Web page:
Iran, Cuba Co-Producing Covid Vaccine, Health Official Says
Dr Kiyanush Jahanpur, Spokesman of Iran’s Food and Drug Administration (FDA) on Thursday [December 31] said Iran would shortly begin human testing with 50,000 volunteers of a SARS-CoV-2 (Covid-19) vaccine being co-produced with Cuba. Jahanpur told Mehr news agency that a second phase of human testing underway in Cuba, with the supervision and cooperation of Iran’s Pasteur Institute, would be followed by third phase starting in Iran in late January.
“Iran has set technology transfer and joint production as a precondition for allowing human testing inside the country,” Jahanpur said, adding that Iran had previously cooperated with Cuba in producing vaccines.
During a visit to Cuba in early November, Iranian Foreign Minister Mohammad Javad Zarif conferred with directors of Cuba’s Ministry of Public Health and with health professionals from BioCubaFarma, a biotechnology and pharmaceutical company, the Centre for Advanced Studies (CEA), and the Center for Genetic Engineering and Biotechnology (CIGB). “I was impressed by Cuba’s Nano and Covid-19 achievements,” Zarif tweeted after his visits, reflecting Iran’s interest in nanotechnology.
Zarif visiting Cuba in early November
Cuba has two vaccine candidates in clinical trial stage. Granma, the official voice of Cuba’s Communist Party, reported in late August that BioCubaFarma had received permission from the country’s regulatory authorities to begin clinical trials of a candidate vaccine it said was “capable of producing a strong immune reaction to a SARS-COV-2 infection.”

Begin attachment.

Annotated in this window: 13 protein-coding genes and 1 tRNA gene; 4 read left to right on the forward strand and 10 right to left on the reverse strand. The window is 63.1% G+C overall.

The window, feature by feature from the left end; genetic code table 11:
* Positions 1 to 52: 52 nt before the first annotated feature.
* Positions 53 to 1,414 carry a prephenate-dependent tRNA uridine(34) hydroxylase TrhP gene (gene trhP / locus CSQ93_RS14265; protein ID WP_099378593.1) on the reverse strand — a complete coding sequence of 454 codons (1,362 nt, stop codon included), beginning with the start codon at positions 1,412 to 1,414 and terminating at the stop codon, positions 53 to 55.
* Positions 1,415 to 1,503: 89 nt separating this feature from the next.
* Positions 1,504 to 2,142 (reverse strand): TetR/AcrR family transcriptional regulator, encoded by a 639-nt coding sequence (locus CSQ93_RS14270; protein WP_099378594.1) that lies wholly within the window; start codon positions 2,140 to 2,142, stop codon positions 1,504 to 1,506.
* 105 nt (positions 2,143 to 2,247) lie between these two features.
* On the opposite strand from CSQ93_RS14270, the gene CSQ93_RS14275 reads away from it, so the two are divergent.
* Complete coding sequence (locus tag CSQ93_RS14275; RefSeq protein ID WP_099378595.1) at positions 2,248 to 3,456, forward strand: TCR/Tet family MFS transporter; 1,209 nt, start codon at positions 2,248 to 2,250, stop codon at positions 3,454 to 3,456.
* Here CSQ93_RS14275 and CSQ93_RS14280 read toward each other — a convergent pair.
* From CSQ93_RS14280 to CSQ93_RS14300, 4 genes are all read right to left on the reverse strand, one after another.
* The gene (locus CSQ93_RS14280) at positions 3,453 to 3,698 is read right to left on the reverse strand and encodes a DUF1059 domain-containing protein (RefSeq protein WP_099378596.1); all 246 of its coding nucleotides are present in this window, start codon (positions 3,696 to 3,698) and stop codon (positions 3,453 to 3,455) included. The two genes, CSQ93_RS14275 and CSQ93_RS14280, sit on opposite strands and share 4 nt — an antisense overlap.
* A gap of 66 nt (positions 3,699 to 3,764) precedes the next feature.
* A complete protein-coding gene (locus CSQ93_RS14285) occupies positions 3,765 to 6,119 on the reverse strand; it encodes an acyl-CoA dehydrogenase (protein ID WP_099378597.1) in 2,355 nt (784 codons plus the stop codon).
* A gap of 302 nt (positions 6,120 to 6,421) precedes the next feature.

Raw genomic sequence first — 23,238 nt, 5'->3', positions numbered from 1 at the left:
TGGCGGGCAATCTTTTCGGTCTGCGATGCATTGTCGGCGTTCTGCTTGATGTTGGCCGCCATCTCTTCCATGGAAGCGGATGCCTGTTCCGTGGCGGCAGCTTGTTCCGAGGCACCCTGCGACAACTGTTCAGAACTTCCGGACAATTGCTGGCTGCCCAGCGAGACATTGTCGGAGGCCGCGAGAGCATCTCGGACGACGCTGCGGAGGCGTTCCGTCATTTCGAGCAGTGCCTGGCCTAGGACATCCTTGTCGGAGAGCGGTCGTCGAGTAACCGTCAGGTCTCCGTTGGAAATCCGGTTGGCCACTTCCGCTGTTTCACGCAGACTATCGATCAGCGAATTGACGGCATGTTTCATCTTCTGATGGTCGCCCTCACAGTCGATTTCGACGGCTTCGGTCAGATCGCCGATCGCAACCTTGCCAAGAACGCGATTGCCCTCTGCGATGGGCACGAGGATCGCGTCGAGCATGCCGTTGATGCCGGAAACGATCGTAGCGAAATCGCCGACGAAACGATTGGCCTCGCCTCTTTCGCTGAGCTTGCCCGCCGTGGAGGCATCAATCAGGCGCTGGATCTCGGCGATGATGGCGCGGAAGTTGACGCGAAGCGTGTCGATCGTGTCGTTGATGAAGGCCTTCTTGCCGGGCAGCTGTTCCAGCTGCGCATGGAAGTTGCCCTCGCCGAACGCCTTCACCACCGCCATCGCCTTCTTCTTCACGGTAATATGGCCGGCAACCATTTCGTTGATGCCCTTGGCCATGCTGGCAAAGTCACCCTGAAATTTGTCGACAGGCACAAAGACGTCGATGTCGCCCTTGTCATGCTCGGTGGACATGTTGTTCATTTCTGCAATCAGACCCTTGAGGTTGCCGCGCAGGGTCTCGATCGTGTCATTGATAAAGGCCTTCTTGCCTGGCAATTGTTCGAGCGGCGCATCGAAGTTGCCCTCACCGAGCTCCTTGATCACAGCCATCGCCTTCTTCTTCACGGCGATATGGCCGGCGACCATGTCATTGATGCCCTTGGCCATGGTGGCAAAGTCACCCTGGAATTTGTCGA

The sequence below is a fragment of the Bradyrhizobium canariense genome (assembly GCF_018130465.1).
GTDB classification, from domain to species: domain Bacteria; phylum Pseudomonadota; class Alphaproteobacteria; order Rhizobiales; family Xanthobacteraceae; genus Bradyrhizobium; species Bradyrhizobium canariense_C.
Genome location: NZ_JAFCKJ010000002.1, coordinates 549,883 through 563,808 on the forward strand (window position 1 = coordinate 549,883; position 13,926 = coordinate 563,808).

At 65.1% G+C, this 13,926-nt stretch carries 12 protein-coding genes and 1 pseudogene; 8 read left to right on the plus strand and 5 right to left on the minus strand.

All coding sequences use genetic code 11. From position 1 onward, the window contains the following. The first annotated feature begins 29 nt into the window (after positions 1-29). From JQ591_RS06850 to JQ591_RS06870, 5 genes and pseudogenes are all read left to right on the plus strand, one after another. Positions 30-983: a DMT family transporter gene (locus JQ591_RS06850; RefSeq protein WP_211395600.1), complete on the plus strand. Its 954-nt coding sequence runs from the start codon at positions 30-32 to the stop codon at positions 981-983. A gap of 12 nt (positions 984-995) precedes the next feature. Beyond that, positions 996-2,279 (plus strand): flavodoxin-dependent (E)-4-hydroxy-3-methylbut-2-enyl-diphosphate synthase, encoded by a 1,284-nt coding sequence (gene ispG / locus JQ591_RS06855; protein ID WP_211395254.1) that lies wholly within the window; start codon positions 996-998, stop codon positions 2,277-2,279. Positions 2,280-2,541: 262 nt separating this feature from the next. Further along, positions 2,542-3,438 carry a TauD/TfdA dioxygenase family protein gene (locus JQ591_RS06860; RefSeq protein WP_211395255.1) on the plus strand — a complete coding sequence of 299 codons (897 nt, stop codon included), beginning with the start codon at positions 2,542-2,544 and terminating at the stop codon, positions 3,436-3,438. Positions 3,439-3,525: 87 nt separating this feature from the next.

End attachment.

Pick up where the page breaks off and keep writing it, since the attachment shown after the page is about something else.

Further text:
On November 25 Cuba’s Finlay Institute of Vaccines announced it was moving forward with Soberana 2, a domestically developed conjugate vaccine against SARS-CoV-2.
According to BioCubaFarma President Eduardo Martinez, Cuba produces eight of the 12 vaccines in its national immunization program and has exported hundreds of millions of vaccines to over 40 countries. Cuba has the highest life-expectancy in South America despite a high incidence of smoking.
In Iran, the Pasteur and Razi institutes have been producing the majority of vaccines used in Iran for a century – including those for cholera, rabies, polio, tuberculosis, measles, rubella, and typhoid fever.
Iran also says it has reached the human testing phase of a homegrown vaccine. Shifa Pharmed last week unveiled what it claimed was its vaccine and said 56 volunteers would receive doses in the first testing phase after 10,000 people had volunteered. The first doses were administered to three volunteers on Tuesday in front of TV cameras.
The issue of a homegrown vaccine is highly politicized in Iran with conspiracy theories rampant on social media. Many users attack the safety or effectiveness of homegrown vaccines. Others allege its production is faked and that Shifa Pharmed is using the Chinese vaccine. Hardliners opposed to the West say they do not trust United States- or European-made vaccines and claim they might be used as biological weapon to harm Iranians.
The World Health Organization (WHO) reports that over 50 Covid-19 vaccine candidates are in trials worldwide. Cuba’s vaccine progress was being tracked by Covax, a program co-led by the WHO and the Coalition for Epidemic Preparedness Innovation aimed at ensuring global distribution, Jose Moya, the representative in Cuba for the Pan American Health Organization was quoted by Reuters as saying on November 12